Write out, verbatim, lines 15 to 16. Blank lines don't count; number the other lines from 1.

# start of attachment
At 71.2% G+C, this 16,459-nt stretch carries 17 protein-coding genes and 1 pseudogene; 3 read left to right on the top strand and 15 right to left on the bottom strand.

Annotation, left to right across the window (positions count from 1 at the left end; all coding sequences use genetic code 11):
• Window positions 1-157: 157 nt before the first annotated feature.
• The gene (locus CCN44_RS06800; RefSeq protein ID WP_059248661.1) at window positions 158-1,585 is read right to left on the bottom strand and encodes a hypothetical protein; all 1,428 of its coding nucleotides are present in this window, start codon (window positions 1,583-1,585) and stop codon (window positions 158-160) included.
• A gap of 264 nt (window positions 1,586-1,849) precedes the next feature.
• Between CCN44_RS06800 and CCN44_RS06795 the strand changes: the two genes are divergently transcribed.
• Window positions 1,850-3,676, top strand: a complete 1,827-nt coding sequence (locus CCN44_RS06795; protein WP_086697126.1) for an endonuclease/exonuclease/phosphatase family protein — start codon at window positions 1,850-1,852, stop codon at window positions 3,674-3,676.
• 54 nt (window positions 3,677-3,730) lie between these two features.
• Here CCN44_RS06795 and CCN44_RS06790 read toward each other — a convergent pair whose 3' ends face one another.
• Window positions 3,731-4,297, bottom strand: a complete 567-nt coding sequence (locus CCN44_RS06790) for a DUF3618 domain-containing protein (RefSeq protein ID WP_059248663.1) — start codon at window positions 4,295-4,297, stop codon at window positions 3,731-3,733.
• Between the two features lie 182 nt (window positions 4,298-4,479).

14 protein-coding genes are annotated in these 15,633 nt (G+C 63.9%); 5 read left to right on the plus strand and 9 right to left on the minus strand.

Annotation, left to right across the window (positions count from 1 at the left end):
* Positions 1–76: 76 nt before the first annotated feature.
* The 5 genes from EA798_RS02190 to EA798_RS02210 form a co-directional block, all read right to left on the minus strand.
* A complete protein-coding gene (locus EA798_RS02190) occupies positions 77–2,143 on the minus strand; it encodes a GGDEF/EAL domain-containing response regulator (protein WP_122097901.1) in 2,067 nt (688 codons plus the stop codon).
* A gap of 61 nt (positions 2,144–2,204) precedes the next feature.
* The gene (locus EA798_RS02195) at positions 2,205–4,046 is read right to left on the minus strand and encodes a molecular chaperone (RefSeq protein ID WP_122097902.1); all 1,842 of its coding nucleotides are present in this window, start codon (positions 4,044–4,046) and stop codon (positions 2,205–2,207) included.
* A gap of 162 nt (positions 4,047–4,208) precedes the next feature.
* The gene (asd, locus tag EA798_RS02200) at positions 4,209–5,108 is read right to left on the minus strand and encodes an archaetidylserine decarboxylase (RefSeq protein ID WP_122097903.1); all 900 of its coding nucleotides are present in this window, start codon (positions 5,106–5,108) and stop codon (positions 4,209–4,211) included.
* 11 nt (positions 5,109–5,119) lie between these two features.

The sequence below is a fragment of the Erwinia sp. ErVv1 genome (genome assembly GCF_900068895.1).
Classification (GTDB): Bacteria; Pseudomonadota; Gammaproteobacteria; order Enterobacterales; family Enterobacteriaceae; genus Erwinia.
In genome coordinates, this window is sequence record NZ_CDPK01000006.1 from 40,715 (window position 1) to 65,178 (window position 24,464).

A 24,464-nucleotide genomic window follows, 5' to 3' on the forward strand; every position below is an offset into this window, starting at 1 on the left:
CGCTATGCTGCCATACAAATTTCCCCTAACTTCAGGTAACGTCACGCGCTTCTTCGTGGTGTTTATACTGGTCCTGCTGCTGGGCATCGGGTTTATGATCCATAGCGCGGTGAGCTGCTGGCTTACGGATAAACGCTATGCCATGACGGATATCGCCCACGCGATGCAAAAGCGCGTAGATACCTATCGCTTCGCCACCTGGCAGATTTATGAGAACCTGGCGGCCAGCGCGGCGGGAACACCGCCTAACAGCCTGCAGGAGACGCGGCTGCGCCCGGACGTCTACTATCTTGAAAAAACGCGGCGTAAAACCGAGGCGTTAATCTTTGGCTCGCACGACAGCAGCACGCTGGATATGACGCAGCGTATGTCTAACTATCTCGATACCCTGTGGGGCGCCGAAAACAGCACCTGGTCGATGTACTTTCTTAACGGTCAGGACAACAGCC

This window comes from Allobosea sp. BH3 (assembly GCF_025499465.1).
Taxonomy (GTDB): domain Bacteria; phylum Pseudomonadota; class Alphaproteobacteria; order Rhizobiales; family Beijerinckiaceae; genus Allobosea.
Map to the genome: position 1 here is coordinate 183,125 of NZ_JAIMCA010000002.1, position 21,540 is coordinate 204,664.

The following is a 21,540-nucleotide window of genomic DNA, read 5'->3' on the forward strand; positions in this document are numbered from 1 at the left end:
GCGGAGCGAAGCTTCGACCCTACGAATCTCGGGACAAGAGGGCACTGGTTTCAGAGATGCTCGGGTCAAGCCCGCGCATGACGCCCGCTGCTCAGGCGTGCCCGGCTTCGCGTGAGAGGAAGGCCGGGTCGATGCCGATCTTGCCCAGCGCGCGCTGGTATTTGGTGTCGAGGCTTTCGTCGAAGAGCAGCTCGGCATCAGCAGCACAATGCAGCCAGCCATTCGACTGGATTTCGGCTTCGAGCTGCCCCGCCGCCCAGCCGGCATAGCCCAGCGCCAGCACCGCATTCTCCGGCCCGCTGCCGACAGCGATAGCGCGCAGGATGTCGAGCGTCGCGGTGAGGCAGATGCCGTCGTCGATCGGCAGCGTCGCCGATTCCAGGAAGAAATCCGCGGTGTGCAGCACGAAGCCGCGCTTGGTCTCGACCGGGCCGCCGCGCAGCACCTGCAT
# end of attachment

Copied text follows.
* The 5 genes from EA798_RS02190 to EA798_RS02210 form a co-directional block, all read right to left on the minus strand.
* A complete protein-coding gene (locus EA798_RS02190) occupies positions 77–2,143 on the minus strand; it encodes a GGDEF/EAL domain-containing response regulator (protein WP_122097901.1) in 2,067 nt (688 codons plus the stop codon).